• Provide referral to another agency, if necessary.

Practical tips

  • If the mother is in crisis or has severe prolonged symptoms, recommend a mental health professional. If she refuses, offer another appointment and follow up with phone calls.
  • If the mother is isolated and stressed but not in crisis, offer another appointment. Get the mother to explore other options such as listening to music, walking, talking to a friend etc.
  • If the woman is feeling very angry, offer another appointment and get her to write a letter to a person she is angry with, getting out all her feelings. She can decide to send it or not.
  • If the woman was abused as a child, reaffirm that it was not her fault, explore further if she will allow, otherwise simply be supportive. Try to link previous sexual abuse to trauma and labour, and the possibility that she may feel anxiety during labour. By talking about this, you can help her prepare, understand, her possible reactions and learn ways to cope with the anxiety.

Problem management

Managing problems is only possible if the counselor and the woman have lots of time together. This can’t be done in one session. In order to help the woman cope with her problems, it is important to understand how each person fits into the environment around them. This mother may be part of a family, a community and a society that could help her. On the other hand, those around her could be part of the problem.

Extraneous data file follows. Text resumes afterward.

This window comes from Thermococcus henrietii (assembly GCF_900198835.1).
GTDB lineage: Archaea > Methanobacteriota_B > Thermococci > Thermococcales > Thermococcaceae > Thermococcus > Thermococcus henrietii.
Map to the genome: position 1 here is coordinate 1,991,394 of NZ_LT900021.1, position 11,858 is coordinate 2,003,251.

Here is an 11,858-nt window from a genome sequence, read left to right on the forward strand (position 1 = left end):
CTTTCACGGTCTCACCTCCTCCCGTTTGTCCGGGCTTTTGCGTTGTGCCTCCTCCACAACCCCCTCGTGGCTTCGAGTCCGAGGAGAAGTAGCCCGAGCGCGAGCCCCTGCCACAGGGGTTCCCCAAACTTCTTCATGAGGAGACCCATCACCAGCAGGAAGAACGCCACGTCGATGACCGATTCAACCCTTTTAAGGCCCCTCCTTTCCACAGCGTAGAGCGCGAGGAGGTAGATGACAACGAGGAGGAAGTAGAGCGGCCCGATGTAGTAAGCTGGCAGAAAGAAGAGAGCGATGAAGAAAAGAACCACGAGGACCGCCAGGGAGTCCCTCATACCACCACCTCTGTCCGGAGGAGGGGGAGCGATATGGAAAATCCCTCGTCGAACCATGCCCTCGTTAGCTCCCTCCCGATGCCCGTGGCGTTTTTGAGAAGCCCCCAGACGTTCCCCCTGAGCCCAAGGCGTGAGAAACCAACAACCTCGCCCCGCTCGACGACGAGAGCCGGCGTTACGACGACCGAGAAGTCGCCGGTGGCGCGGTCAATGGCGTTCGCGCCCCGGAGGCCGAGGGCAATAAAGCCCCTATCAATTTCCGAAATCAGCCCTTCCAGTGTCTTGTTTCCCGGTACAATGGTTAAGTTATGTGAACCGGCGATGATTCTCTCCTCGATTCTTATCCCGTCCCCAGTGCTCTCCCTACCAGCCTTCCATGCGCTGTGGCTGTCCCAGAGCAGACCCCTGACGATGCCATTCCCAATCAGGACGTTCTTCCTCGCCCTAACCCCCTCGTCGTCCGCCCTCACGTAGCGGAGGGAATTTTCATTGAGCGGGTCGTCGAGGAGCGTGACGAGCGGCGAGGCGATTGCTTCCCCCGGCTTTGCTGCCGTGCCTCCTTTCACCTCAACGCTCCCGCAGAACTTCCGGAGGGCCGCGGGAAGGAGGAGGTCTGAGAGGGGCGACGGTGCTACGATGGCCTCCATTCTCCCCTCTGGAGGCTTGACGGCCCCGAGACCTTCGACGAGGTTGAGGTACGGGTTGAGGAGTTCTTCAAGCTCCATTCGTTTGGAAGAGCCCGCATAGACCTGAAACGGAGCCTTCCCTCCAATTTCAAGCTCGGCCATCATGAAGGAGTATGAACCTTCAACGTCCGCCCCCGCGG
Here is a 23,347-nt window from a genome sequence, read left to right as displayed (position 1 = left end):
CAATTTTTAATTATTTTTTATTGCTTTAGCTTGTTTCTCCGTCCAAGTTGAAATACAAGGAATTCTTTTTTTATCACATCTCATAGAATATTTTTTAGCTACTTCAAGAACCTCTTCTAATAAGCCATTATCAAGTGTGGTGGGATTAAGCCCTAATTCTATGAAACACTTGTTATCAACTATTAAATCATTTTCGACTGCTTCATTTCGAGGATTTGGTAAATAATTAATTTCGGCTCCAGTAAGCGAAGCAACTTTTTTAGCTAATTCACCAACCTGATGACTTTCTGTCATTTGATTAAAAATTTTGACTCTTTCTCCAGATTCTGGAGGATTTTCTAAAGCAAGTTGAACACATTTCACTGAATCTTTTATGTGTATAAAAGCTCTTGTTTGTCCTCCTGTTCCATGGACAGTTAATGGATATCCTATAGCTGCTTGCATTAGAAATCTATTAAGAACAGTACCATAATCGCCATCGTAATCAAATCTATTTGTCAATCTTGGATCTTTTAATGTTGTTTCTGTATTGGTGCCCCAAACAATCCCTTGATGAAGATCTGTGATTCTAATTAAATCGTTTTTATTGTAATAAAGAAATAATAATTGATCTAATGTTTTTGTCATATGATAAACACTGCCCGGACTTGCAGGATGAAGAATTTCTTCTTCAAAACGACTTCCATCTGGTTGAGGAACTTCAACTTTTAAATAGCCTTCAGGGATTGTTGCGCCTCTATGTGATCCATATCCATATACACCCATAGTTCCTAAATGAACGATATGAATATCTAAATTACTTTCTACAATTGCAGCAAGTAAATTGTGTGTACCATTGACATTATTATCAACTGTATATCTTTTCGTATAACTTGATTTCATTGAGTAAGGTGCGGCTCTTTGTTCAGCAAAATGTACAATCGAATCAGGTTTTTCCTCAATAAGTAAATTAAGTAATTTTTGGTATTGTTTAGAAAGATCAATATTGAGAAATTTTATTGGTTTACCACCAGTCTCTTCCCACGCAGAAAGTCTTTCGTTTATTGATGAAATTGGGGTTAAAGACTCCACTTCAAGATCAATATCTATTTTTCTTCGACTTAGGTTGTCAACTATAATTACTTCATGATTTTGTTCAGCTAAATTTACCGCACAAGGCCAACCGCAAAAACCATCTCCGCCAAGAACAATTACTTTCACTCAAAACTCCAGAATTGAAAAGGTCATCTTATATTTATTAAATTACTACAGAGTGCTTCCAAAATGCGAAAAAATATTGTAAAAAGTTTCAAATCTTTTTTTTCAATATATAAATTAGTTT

There are several possible steps to managing problems:

  • Understanding the problem
  • Looking at options
  • Setting goals
  • Developing a plan of action
  • Monitoring and evaluation

Understanding the problem

There may be many solutions to a problem, but in order to understand what will work best for the woman, all the parts of the problem must be understood. Some issues may be hidden.

Activity: understanding problems

Try to think of a mother in your community that has problem. One problem often has many parts to it.  Try to break it down into smaller a part that’s that together make up the whole problem.

Think about the problem in the following ways:

What makes it difficult for the woman as an individual?

What helps her to cope with her problem?

What about her family makes this problem better or worse?

What about her community makes this problem better or worse?

What are different parts to her problem?

Looking at options

The counselor helps the woman to list the parts of the problem, and priotize what needs to be dealt with first. Then the counselor and the woman can discuss how the problem could be managed. The counselor and woman talk about different ways of putting solutions into action. Each option will have advantages and disadvantages.

In assessing options, it is important to positively reinforce coping behaviors that the woman shows. Resilience is a term used to describe the positive ability to cope with stress and difficulties. For example, even though it may feel difficult for a woman to get out of bed, she has come to an appointment. This positive behavior needs to be recognized.

Providing the woman with skills to cope with the problem will help her to feel stronger and more able to deal with what she needs to do-these coping skills help her to feel more in control of her situation.

Setting goals

The counselor helps the woman to decide on simple goals that may be successfully achieved. Smaller goals may lead, over time, to reaching larger goals.

Developing a plan of action